Customer Reviews

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Most Helpful Customer Reviews

14 of 14 people found the following review helpful By P. Gardner on April 3, 2003
Format: Hardcover
This story of a famous Japanese artist (1760-1849) is beautifully written and illustrated. It is a story of rising beyond the limitations of class, of educating oneself through persistence and hard work, and of not being confined by the narrow views of others to reach one's potential. Katsushik Hokusai influenced the work of Western Impressionists artists. This is a book not to be missed if you are studying this prolific artist.
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6 of 7 people found the following review helpful By mcHaiku on March 30, 2006
Format: Hardcover
Authors are often advised to "write what you know" but when a Japanese artist in the 19th century defied convention to paint the familiar - - the humblest of peasants, 'fragrant' laborers in fish markets - - wealthy patrons would not buy his art. However, Hokusai persisted and his influence has been phenomenal. He used more than thirty other names in his lifetime. The name "Hokusai" was adopted officially when he was 36 years old. It meant *North Star Studio." Hokusai was a Buddhist and believed that the constellations had the power to guide him. His art was his 'North Star' I believe, or his sun or moon? Sometimes we read about persons that we *ache* to have known; Hokusai was such a person for me.

Amazingly he changed his place of residence more than ninety times. Every morning he sketched a *lion-dog* for good luck. It may have had something to do with his longevity; he did not die until he was in his ninetieth year! He painted often the actors in the Noh theatre, and the more plebeian Kabuki plays. Those flamboyant actors leant themselves to portraiture that easily found buyers. His woodcut "The Great Wave off Kanegawa" (reproduced in Ray's book) has probably been "altered" or used for cartoons, t-shirts, etc., as often as Grant Wood's "American Gothic."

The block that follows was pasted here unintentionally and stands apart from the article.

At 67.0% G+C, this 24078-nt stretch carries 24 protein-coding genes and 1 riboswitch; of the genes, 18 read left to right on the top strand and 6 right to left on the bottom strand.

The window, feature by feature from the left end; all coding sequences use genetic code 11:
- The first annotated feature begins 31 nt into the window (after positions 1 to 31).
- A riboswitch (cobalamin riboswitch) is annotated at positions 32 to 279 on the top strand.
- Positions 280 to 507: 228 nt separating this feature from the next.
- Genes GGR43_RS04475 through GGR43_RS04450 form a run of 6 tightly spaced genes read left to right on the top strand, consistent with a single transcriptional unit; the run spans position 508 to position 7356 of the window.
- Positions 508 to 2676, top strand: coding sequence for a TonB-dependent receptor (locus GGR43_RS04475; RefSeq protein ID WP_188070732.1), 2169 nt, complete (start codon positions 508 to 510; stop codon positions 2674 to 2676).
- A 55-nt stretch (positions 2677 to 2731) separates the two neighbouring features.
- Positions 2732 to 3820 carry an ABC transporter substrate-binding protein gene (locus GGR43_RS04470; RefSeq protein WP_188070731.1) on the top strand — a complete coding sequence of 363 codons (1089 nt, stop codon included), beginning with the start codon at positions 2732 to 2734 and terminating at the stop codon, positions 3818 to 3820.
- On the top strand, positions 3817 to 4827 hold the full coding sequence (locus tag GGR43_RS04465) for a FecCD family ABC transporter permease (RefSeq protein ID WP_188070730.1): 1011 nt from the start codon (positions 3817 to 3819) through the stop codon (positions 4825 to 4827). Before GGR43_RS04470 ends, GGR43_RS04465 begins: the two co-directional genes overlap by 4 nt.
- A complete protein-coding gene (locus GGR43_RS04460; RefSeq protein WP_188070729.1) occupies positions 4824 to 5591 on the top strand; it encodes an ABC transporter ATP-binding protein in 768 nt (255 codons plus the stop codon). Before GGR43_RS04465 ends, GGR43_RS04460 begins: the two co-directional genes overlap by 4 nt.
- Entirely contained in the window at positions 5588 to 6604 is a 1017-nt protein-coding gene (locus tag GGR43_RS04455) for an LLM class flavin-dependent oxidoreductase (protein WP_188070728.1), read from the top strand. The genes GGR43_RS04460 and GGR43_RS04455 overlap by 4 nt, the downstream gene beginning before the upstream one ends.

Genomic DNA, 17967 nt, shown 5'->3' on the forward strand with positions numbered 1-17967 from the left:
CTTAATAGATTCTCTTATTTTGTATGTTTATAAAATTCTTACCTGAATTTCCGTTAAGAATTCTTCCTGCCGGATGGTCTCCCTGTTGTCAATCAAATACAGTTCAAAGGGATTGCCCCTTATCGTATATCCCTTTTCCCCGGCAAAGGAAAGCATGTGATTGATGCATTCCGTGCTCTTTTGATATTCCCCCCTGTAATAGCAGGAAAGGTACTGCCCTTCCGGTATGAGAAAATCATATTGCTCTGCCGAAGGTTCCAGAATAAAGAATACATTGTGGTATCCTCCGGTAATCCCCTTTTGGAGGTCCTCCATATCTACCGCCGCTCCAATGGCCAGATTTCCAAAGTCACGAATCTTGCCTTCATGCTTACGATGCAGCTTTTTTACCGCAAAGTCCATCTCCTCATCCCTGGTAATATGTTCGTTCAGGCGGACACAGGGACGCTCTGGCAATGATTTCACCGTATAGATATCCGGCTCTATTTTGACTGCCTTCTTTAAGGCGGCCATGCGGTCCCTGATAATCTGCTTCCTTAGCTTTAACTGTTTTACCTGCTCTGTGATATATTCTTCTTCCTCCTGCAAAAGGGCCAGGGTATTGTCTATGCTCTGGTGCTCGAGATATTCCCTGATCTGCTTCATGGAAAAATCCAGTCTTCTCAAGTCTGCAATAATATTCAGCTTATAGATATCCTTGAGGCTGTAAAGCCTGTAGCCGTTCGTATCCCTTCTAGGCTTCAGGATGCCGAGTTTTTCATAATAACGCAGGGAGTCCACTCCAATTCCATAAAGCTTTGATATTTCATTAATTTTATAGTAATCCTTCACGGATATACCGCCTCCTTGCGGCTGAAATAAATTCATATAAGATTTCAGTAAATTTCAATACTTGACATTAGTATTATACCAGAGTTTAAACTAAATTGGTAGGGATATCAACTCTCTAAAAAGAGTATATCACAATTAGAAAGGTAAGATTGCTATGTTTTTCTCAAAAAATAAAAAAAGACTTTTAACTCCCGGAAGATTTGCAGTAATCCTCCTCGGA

Can any of us imagine composing over 30,000 works of art in a lifetime? Hokusai claimed he drew nothing of great note before the age of 70. He called himself *Gakyo Rojin* which translates "old man mad about painting." As mentioned, his 'output' was prodigious. His mother died when he was six years old. She had promised to take him on a pilgrimage to Mt. Fuji, and his fascination for the mountain never waned. Cherry trees bloomed like billowing clouds on the pilgrims' path in his paintings.
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2 of 2 people found the following review helpful By M. Heiss on May 12, 2012
Format: Hardcover
Deborah Kogan Ray, the author/illustrator of this book, got it exactly right. Japanese art is iconic and beautiful and very stylized, and the illustrations in this book demonstrate those same qualities.

The author includes words in Kanji (Japanese characters) as well as reproductions of Hokusai's changing signatures.

The narration of the book is peaceful, restful, perfect for reading out loud. Your young artists will enjoy this biography -- a masterpiece in the text and the art.

Brilliant work.
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1 of 1 people found the following review helpful By Sara D. Nash on December 26, 2013
Format: Hardcover Verified Purchase
I teach elementary art. There are a lot of words and I wouldn't recommend it for little children. nice illustrations
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By Kindle Customer on March 12, 2014
Format: Kindle Edition Verified Purchase
This is a wonderful book with beautiful illustrations. It shows a glimpse in the life of a significant Japanese artist.